Personification of a contemporary Aeneas, during the Covid-19 emergency healthcare workers have been models of pietas, adding a sense of duty to humanity.
It was a Spring of deaths. We brought blooming flowers next to the corpses. We brought flowers with our mind, of course, because it was forbidden to go outside. A Spring of suspense. The feeling no one could deny to have felt was the desire to plan, share, live. But during this stagnation something tireless, crucial – feverish stirred. The work of healthcare workers who, called to action, was being the backbone of a whole country.
During the lockdown and the following months, many words have been pronounced to thank doctors, nurses and all healthcare workers – dutiful, well-deserved, proper words. Nevertheless, there is one – heroes – used as a simplistic summary of an experience of months. And I think that it depletes humanity underlying an exhausting work done in exceptional and dangerous circumstances. Moreover, it is likely to place vocation above sense of duty, heroes above men.
An episode in book II of Aeneid, which I had the chance to present on an evening in homage to the First Aid of Pesaro (Marche, Italy), helped me to spell out such a line of reasoning.
Wanderings and storms haunt Aeneas’ escape from Troy and lead him to the court of Dido, queen of Carthago. There, the survivor tells what happened in that dark dreadful night when Greeks came into the city thanks to the famous Trojan horse.
Aeneas remembers the city on fire, clearly burnt by enemies’ fires and by the terror of massacres, but also the pain of not having understood earlier what was about to happen, the pain of have not listened to those who had made some hypothesis. He remembers a city burnt by the pain of powerless people who had to face the fear of losing loved ones or even themselves. Greeks get into Troy under a new unknown guise and assault it – almost the effect of the pandemic we lived and are still living: on the one hand, feeling frustrated as we were deceived, on the other hand, stubborn as we do not want to lose faith.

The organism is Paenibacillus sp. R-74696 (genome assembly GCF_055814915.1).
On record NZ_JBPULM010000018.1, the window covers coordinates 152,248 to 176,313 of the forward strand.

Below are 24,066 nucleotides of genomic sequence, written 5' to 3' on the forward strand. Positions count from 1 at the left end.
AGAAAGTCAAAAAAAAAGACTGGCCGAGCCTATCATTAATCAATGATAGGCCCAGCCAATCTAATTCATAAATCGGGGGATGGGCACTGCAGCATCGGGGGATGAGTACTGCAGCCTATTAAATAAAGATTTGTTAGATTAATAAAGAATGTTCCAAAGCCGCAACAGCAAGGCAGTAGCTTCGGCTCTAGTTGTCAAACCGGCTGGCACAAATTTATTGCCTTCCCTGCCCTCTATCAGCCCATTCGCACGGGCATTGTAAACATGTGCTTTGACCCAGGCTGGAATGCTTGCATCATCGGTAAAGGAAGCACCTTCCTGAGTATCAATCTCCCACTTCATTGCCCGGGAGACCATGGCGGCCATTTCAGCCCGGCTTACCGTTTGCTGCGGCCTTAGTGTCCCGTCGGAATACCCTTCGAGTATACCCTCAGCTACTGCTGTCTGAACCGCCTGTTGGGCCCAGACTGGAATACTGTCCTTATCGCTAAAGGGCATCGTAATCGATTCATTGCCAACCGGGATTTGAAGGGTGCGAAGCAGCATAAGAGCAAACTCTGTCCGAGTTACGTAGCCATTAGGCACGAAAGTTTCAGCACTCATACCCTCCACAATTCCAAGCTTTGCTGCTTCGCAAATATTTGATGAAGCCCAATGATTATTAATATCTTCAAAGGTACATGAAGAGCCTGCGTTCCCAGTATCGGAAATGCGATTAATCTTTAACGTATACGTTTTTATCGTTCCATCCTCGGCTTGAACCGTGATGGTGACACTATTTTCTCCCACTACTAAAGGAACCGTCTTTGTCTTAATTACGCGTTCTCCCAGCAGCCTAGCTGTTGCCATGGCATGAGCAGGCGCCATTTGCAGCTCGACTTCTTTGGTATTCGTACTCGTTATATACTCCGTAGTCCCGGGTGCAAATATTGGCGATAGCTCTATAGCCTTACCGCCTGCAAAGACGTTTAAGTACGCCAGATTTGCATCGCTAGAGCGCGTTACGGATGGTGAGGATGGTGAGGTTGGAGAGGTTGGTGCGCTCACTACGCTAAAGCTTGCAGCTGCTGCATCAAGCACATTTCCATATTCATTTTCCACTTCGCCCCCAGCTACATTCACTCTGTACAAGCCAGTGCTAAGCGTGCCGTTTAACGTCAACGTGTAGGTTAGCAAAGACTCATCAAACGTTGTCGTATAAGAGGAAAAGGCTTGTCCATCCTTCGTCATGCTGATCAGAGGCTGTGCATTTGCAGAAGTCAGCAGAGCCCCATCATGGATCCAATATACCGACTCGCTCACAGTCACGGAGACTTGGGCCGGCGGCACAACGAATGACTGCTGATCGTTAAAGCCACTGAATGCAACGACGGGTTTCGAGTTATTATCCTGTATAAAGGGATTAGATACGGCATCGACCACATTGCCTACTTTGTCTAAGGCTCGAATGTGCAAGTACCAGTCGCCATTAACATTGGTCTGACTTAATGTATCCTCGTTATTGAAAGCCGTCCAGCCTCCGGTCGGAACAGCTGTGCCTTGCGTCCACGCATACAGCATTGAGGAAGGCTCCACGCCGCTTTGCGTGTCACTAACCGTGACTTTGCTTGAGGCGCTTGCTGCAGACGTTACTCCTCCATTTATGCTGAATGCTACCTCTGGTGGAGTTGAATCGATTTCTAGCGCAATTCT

Aeneas tells about a very harsh, trampling and bloody battle that seems not to give way to the future. While chaos stirs around and death meanders into streets, everything he can do is just trying to get away. Everything he can do is just trying to save withstanding lives. Aeneas takes up the journey facing many dangers to himself and to others because he wants to take away from the tragedy his father, son, wife and even his servants.
Looking for salvation, Aeneas takes his father on his shoulders and his son by the hand. In this image that ties together three souls there is the thread of life summed up: weaken and fatigued Anchises on his son’s shoulders; little and unaware Iulo who, taken by the hand of his father, tries to follow him; Aeneas who is a son, a father and a man taking more care of others than of himself. Past and future are tied together by the present, which takes action, no matter what struggles, thanks to a hope: whether “danger is sole and common”, then “sole and common is salvation, too”.
During the emergency period, healthcare workers behaved as the personification of a contemporary Aeneas, taking on their shoulders and by the hand ill people, their families and the whole society. They did exactly this: they underwent the burden and tied together the split tatters of a country’s lives – they gave us an active, concrete and resilient demonstration of pietas.
Thanks to their pietas, healthcare personnel added a deep sense of responsibility to the love for their dearest ones, overshadowing their own needs, helping and taking care at the expense of their own health, standing by ill people in all the ways a man can stand by another man – being an example of civilization.
Brave and fearless in clashes with armed warriors, Aeneas shivers in front of the swishing wind when it comes to protect another life in a tragically exceptional circumstance. Aeneas is afraid; he suffers, he strains while he tries not to give up neither his duty nor his hope – to save what is mortal, fragile and precarious. Aeneas is a man above everything else, and only then he is a hero. So, that is why healthcare workers, like Aeneas, cannot be anything else than men and women who are able to put themselves to the service of the society despite fear, pain and danger. They are men and women we need to keep up hope. They are models to think about to behave responsibly until the future opens its arms to us. Also, we should remember Oriana Fallaci’s words in A Man:
A Man, Oriana Fallaci
* All translations of quotes have been made by the author